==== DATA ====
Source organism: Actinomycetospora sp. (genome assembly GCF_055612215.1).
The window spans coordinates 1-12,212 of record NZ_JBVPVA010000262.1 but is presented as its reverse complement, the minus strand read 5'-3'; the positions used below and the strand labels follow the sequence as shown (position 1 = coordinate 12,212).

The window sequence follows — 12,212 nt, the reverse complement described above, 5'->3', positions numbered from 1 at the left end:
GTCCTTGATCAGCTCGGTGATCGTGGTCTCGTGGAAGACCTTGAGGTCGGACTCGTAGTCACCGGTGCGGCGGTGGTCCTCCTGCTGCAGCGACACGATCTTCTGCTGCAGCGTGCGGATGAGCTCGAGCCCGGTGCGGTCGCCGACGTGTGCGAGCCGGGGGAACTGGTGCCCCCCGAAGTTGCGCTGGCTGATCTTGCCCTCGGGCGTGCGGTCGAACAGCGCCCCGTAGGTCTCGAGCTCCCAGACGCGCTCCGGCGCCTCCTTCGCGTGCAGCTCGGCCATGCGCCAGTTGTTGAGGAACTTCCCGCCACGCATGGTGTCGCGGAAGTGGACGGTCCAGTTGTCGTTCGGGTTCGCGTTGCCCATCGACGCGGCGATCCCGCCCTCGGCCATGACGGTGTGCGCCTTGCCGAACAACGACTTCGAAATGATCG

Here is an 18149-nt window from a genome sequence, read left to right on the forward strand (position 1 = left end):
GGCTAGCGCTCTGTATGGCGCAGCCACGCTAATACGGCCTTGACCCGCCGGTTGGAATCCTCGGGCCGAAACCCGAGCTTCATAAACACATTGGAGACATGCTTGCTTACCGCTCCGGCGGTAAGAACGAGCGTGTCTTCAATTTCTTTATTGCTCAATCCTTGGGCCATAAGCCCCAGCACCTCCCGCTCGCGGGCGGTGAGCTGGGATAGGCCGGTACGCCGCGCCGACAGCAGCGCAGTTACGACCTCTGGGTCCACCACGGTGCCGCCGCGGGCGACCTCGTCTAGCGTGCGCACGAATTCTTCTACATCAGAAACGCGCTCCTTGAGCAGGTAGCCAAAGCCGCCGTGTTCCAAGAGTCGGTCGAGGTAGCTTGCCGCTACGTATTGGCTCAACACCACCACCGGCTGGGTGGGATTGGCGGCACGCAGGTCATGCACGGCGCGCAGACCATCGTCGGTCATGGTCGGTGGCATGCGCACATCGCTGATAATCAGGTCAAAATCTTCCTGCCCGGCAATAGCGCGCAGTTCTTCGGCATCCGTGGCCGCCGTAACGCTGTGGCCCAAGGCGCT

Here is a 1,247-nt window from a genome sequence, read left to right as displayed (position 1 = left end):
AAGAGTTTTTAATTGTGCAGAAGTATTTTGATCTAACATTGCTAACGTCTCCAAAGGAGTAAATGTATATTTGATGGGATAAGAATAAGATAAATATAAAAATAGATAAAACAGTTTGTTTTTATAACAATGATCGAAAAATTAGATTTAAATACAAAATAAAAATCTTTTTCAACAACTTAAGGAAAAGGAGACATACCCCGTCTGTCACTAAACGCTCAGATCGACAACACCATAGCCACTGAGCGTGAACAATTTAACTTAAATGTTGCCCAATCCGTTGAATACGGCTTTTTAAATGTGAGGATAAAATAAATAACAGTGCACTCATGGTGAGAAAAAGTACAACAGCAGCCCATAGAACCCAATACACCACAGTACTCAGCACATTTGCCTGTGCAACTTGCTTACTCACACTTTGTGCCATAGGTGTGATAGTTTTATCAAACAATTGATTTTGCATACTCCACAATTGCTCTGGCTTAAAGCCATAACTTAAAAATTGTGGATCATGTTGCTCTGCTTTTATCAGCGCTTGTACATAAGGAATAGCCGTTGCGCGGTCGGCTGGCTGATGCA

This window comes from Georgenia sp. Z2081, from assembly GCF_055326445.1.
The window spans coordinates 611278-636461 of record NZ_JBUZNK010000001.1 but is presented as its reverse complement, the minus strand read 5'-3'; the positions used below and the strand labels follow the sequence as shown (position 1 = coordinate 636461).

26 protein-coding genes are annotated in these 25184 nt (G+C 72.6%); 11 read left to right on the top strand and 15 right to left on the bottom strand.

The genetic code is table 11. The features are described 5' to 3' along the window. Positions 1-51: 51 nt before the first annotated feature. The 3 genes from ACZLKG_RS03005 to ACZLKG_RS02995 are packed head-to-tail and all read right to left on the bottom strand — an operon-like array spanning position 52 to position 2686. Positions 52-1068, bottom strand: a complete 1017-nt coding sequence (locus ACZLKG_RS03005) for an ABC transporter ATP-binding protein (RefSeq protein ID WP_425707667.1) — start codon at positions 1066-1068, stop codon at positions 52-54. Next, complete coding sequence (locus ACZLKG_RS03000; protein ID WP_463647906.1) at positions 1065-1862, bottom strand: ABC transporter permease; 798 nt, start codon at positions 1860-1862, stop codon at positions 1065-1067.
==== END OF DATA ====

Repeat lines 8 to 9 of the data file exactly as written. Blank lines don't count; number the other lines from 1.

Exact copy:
AAGAGTTTTTAATTGTGCAGAAGTATTTTGATCTAACATTGCTAACGTCTCCAAAGGAGTAAATGTATATTTGATGGGATAAGAATAAGATAAATATAAAAATAGATAAAACAGTTTGTTTTTATAACAATGATCGAAAAATTAGATTTAAATACAAAATAAAAATCTTTTTCAACAACTTAAGGAAAAGGAGACATACCCCGTCTGTCACTAAACGCTCAGATCGACAACACCATAGCCACTGAGCGTGAACAATTTAACTTAAATGTTGCCCAATCCGTTGAATACGGCTTTTTAAATGTGAGGATAAAATAAATAACAGTGCACTCATGGTGAGAAAAAGTACAACAGCAGCCCATAGAACCCAATACACCACAGTACTCAGCACATTTGCCTGTGCAACTTGCTTACTCACACTTTGTGCCATAGGTGTGATAGTTTTATCAAACAATTGATTTTGCATACTCCACAATTGCTCTGGCTTAAAGCCATAACTTAAAAATTGTGGATCATGTTGCTCTGCTTTTATCAGCGCTTGTACATAAGGAATAGCCGTTGCGCGGTCGGCTGGCTGATGCA

This window comes from Georgenia sp. Z2081, from assembly GCF_055326445.1.